After being derided as “unpure” by cloud enthusiast when the idea was first presented, we can now safely say that the hybrid cloud is here to stay. The mix of dynamic requirements within the enterprise related to government/industry regulations, security and performance require a more flexible environment than the public cloud can offer. So what does a hybrid cloud actually mean? A hybrid cloud is a composition of a private cloud and public cloud. There are two types of scaling patterns when using a hybrid cloud: vertical and horizontal.
A vertical scaling pattern is the better-known scenario. This pattern spreads different components of one application across different clouds. An example of this would be where one part of an application, typically the data, is kept private, while another part is run in the cloud, such as the web front end or calculations being made on the data.
A horizontal hybrid cloud scaling pattern, on the other hand, spreads different instances of applications across different clouds. In this scenario, enterprises develop their own applications and run them in multiple environments, some on-prem, some in the cloud. Developers run it in a test environment, testers test it in a QA environment, and users access the version that has been deployed to the production environment. Each of these environments can be in the cloud or on-prem depending on the security, performance, flexibility and scalability requirements of that environment.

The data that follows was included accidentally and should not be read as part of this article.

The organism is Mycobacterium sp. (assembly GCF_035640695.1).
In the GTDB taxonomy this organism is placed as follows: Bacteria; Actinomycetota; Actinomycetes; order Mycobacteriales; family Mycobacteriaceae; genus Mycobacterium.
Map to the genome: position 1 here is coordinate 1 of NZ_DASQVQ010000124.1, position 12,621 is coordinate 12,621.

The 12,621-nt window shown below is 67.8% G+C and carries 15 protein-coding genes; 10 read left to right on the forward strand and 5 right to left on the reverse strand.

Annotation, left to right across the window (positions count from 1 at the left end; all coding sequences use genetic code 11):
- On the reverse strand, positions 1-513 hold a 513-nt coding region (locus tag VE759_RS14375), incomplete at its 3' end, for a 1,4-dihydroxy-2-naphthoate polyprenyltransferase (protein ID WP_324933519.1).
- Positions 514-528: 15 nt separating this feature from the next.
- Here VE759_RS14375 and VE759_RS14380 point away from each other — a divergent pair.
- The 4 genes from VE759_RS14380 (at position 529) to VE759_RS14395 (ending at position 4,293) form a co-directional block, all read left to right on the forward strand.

This is a true story of a company. At the first of January this year ago this company was a great idea and a few pictures. It had been like that for a while. At the first of April it was a company with a production website doing actual business with actual clients. The 12 weeks in between that have been awesome, nerve-wrecking and scary at the same time. We’ve had to let go of some really cool features and we’ve found out things about the business case that we definitely didn’t know when we said we could build it in such a short time. At the beginning of the project I invented the term “Oh shit erlebnis” and I’ve had a few since then.
Because we were working in short iterations (1 week Sprints), we had awesome focus and we could deal with most discrepancies between dreams and reality quickly.
We all know the rule in some form or another: three times and you automate. And although I try to apply it, I find myself repeating some things with every new project, like creating a new CI server.
One solution would be to have a centralized server for all your projects, but customers are mostly not willing to depend on services outside of their network, which means you are often stuck with having to create a local solution for each project.
Having done this three times, I decided to start a repository to store scripts to automate development machine setup. One command to get you a fully functional system you only need to tweak to suit your needs. This blog will show you how to quickly set up a Jenkins server on a local virtual machine.
2011 has been an interesting year for cloud computing. Traditionally, cloud computing can be divided into three categories:
While SaaS has been around for some time (Salesforce.com started in 1999!), we are seeing an increase in adoption of IaaS and some heavy development in the PaaS world.
Now that 2011 is coming to an end, this is also the time for lists. So here are my 3 top 3‚Äôs of cloud computing.